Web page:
An Arkansas judge stated in late April that he would quickly issue a ruling on whether the state’s 2004 constitutional amendment banning gay marriage passes legal muster.

As promised, that ruling on same-sex marriage was announced in timely fashion, with Pulaski County Circuit Judge Chris Piazza’s decision this past Friday reverberating instantly across the state and resulting in a flurry of activity.

Calling Arkansas’ amendment “an unconstitutional attempt to narrow the definition of equality,” Piazzi struck it down. He also struck down a 1997 state law banning same-sex marriage.

We discussed the background of this seminal story in a recent blog post (please see our entry dated April 24, 2014), noting the state’s hard and enduring stance taken on the matter.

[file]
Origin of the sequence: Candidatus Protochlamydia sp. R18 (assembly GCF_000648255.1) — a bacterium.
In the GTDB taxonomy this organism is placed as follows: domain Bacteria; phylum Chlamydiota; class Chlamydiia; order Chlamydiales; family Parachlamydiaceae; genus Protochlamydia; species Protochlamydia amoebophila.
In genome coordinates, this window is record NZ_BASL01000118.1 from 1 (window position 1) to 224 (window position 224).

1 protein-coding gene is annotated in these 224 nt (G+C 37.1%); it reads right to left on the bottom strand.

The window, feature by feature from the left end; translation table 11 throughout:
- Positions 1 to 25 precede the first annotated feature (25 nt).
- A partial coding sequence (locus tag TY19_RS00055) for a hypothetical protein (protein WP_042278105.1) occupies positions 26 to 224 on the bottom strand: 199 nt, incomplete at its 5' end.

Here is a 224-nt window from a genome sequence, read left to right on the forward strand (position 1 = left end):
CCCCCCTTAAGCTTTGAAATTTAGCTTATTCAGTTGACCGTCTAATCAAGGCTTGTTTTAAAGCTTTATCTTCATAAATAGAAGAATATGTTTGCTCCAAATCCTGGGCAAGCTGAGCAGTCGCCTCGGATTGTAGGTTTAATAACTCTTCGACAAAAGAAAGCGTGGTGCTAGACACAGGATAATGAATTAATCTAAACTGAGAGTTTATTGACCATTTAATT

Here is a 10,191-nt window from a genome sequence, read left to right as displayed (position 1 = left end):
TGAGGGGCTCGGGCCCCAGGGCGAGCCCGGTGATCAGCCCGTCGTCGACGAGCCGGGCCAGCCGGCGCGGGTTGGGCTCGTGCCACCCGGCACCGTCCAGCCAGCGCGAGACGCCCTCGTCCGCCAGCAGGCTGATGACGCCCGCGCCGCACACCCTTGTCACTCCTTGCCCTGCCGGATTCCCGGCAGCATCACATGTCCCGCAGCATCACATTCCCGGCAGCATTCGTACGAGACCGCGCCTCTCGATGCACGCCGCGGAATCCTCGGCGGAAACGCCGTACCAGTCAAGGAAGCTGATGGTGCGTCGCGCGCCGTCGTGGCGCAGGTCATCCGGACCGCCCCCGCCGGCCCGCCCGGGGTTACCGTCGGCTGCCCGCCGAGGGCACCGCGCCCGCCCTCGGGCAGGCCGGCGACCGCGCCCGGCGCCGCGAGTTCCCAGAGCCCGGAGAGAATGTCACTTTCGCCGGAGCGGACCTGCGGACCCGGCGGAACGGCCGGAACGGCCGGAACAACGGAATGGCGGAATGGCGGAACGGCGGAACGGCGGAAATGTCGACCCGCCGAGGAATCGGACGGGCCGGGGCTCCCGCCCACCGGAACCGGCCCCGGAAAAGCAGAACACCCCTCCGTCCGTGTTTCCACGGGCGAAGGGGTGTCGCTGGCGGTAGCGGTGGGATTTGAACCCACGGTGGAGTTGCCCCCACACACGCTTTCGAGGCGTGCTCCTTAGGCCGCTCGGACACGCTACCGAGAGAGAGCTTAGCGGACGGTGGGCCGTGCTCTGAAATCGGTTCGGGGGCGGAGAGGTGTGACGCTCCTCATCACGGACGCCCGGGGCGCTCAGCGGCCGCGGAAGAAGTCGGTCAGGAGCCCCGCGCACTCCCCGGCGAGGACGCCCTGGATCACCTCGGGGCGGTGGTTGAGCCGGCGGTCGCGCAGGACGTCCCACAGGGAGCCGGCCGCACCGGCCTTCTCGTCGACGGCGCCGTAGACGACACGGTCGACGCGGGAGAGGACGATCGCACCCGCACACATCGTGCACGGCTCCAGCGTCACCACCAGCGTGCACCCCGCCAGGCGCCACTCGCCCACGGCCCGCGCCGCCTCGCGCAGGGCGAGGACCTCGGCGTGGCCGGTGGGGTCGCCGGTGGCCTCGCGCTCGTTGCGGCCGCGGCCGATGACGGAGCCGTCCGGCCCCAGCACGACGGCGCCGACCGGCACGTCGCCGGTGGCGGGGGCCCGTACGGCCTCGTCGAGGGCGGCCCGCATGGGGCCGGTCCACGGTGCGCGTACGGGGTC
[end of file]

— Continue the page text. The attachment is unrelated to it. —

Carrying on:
State Attorney General Dustin McDaniel noted in April that the federal government has no interest in regulating marriage and that federal law has no bearing on how Arkansas — or any other state — regulates marriages.

McDaniel says he will appeal the ruling to the Arkansas Supreme Court. In an interesting aside, it has been reported that McDaniel is the first elected official in Arkansas to publicly state that he personally supports same-sex marriage.

McDaniel and many others had hoped that Piazza would issue a stay immediately following his ruling and pending further litigation on the matter. He didn’t, and that had quick consequences.

Notably, 15 marriage licenses were issued to same-sex couples in the wake of Piazza’s ruling.

We will keep readers posted on further developments, including, centrally, any state Supreme Court response.